Seiunchin (Goju-ryu)
Naihanchi (Shorin-ryu)
Wansu (Shorin-ryu)
Chinto (Shorin-ryu)
Kusanku (Shorin-ryu)
Sunsu (Isshin-ryu) 
Sanchin (Goju-ryu)

Isshinryu Kobudo
After students have reached a level of proficiency in empty hand practice traditional Okinawan kobudo (weapons) kata are then introduced.  The first seven of these weapons kata were taught by Tatsuo Shimabuku to his students.  The last (Kusanku Kama) was developed by Sensei A.J. Advincula to pay tribute to Tatsuo Shimabuku.
Tokumine no Kun
Kyan no Sai 
Kusanku Sai 
Urashi Bo
Chatan Yara no Sai
Shishi no Kun
Hamahiga no Tuifa
Kusanku Kama (Advincula Sensei Kata)

Isshinryu no Megami

Most Isshinryu students know that the Megami is the symbol of Isshinryu karate; however many do not fully understand the history and meaning of this protecting goddess of Isshinryu.  The word “Megami” means Goddess (“Me” meaning woman and “Gami” meaning God). The proper reference to this protecting goddess is “Isshinryu no Megami” or “Goddess of Isshinryu.”

The Isshinryu no Megami is based on a daydream that Master Tatsuo Shimabuku had in the 1950’s while creating his Isshinryu system. In this dream, a goddess riding a dragon came to Shimabuku and told him that he had enough knowledge and experience to create his own style of karate. It is believed that the goddess was Ryuzu Kannon, the Buddhist Goddess of Mercy and Compassion. In his dream, Ryuzu Kannon told Shimabuku to create an image of her incorporating his vision for the new style.

The original Isshinryu patch was developed by Arcenio J. Advincula in 1961. At the time Advincula was a young American Marine and student of Tatsuo Shimabuku. Advincula asked Shimabuku for permission to use the picture of Megami to design the Isshinryu patch. Some of the symbols found within the patch are as follows:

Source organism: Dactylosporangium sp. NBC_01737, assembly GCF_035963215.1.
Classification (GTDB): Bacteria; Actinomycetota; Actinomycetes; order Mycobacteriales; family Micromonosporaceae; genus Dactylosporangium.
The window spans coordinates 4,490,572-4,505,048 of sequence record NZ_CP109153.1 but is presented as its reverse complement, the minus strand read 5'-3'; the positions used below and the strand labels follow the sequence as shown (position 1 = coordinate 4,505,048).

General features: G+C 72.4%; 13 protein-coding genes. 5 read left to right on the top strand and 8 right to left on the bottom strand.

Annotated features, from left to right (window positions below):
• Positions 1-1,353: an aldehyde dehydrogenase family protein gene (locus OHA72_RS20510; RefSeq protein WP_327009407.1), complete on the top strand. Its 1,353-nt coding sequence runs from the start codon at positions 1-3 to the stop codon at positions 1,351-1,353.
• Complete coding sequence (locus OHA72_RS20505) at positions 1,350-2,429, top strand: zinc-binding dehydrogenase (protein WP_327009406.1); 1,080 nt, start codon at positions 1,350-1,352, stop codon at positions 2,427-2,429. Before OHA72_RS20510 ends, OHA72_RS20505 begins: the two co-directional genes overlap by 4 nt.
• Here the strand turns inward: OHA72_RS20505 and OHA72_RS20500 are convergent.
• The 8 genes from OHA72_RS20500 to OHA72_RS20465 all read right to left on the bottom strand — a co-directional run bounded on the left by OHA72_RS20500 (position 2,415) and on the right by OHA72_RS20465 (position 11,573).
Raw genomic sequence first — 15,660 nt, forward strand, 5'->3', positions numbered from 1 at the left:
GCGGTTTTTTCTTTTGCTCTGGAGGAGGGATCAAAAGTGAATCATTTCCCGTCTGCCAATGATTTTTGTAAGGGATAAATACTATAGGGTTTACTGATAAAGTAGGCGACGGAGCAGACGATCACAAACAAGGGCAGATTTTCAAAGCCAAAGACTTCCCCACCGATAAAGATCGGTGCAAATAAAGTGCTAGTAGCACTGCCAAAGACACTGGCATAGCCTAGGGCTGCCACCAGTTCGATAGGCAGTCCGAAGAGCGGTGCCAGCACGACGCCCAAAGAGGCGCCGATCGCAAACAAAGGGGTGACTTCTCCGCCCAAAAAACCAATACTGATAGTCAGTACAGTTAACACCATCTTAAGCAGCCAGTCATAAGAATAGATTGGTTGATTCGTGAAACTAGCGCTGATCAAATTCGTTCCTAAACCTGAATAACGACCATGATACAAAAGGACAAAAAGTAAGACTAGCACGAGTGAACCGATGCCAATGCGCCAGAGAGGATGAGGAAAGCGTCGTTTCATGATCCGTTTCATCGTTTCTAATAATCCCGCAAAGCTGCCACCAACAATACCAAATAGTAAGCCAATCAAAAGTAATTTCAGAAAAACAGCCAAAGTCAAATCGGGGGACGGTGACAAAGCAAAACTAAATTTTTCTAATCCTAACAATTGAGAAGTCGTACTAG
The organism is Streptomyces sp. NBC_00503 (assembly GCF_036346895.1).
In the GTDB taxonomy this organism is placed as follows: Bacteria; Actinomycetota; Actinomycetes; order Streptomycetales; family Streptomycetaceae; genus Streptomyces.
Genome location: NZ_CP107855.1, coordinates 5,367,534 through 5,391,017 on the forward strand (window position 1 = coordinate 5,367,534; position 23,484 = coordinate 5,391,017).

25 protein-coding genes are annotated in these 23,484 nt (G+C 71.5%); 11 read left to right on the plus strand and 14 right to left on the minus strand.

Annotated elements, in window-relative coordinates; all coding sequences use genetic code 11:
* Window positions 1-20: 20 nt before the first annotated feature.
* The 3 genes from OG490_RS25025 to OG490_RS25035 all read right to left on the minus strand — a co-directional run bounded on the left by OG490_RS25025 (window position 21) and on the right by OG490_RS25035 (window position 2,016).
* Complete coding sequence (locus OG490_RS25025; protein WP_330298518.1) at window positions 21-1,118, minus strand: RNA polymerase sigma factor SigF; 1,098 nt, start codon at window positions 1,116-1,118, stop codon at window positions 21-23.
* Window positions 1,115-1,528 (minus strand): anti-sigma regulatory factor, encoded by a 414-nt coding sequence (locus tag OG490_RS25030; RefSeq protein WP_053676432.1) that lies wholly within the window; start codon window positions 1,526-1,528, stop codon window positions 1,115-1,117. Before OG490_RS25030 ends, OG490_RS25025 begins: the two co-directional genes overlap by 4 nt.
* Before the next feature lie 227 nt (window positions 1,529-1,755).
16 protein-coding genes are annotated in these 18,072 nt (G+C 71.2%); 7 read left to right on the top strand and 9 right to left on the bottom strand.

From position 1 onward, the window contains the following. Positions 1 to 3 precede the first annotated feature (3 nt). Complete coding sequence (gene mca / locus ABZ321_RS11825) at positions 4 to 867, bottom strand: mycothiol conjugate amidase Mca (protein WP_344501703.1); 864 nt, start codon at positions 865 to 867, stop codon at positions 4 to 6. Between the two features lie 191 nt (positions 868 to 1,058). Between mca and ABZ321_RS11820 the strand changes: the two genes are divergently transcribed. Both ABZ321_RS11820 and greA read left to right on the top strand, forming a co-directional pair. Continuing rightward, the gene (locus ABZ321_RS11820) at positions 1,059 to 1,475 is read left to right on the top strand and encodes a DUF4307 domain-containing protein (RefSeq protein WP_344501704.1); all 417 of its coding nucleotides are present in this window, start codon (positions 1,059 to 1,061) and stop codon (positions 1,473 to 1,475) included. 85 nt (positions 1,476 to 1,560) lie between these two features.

Shape of the Patch The shape of the patch represents a vertical fist, a distinguishing characteristic of Isshinryu karate. 

3 Stars The three stars have multiple meanings and are in the position of the Okinawan kanji (symbol) for one ( — ). Isshinryu means “One-heart way” and Shimabuku believed that “All things begin with one.” The three stars also represent the triads of Mind/Body/Spirit or Shorin-ryu (mother), Goju-ryu (father) and Isshin-ryu (baby). The three stars symbolize all of Tatsuo’s teachers who light the way.

Dragon in the Sky The dragon in the sky is Tatsuo, the Dragon Man (Tatsu meaning dragon and o meaning man).

The Dragon & Tiger The tiger (in Megami’s headress) represents earth and the body. The dragon represents heaven and the mind/spirit. The dragon and tiger therefore represent heaven and earth, yin and yang or the spiritual and physical sides of Isshinryu karate. 

Dark Background  Symbolizes the night and the unknown. The three stars in the night sky represent Shimabuku’s teachers who light the way. 

Gold Border Represents the purity of karate and is a reminder that karate should never be misused.

The Hands of Megami The left hand is open indicating that a karateka (student of karate) always prefers a peaceful solution. The clenched right fist represents the strength to defend if necessary and only as a last resort. 

Half-Woman / Half-Dragon The upper body (woman) illustrates that karate can be as gentle or soft as a woman. The lower body (dragon) shows that, if needed, karate can be as fierce or hard as a dragon. The turbulent water symbolizes the possibility of danger, which is always present. The calm face of the Megami helps one remember to remain calm especially in times of crisis.